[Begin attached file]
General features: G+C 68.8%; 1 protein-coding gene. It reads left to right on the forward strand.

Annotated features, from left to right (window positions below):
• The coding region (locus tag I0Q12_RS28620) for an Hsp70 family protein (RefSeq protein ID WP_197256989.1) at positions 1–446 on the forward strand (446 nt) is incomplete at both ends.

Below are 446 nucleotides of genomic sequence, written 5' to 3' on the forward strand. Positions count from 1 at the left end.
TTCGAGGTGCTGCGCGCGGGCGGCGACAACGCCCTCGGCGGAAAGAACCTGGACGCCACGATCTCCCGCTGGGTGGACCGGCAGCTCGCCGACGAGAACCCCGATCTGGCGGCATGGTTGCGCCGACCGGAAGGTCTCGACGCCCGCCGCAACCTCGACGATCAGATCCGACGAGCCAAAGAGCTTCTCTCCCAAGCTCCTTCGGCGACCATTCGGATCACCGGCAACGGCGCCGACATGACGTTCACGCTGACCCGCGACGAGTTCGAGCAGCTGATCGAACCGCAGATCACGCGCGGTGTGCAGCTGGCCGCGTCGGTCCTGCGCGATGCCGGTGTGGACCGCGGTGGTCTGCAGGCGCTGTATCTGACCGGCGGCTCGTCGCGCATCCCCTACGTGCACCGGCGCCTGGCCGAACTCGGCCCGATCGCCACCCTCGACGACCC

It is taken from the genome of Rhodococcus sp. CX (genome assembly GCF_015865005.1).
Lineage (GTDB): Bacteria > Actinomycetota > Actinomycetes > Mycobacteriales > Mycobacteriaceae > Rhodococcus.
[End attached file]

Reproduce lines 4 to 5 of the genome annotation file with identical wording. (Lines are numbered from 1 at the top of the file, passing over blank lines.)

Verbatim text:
Below are 446 nucleotides of genomic sequence, written 5' to 3' on the forward strand. Positions count from 1 at the left end.
TTCGAGGTGCTGCGCGCGGGCGGCGACAACGCCCTCGGCGGAAAGAACCTGGACGCCACGATCTCCCGCTGGGTGGACCGGCAGCTCGCCGACGAGAACCCCGATCTGGCGGCATGGTTGCGCCGACCGGAAGGTCTCGACGCCCGCCGCAACCTCGACGATCAGATCCGACGAGCCAAAGAGCTTCTCTCCCAAGCTCCTTCGGCGACCATTCGGATCACCGGCAACGGCGCCGACATGACGTTCACGCTGACCCGCGACGAGTTCGAGCAGCTGATCGAACCGCAGATCACGCGCGGTGTGCAGCTGGCCGCGTCGGTCCTGCGCGATGCCGGTGTGGACCGCGGTGGTCTGCAGGCGCTGTATCTGACCGGCGGCTCGTCGCGCATCCCCTACGTGCACCGGCGCCTGGCCGAACTCGGCCCGATCGCCACCCTCGACGACCC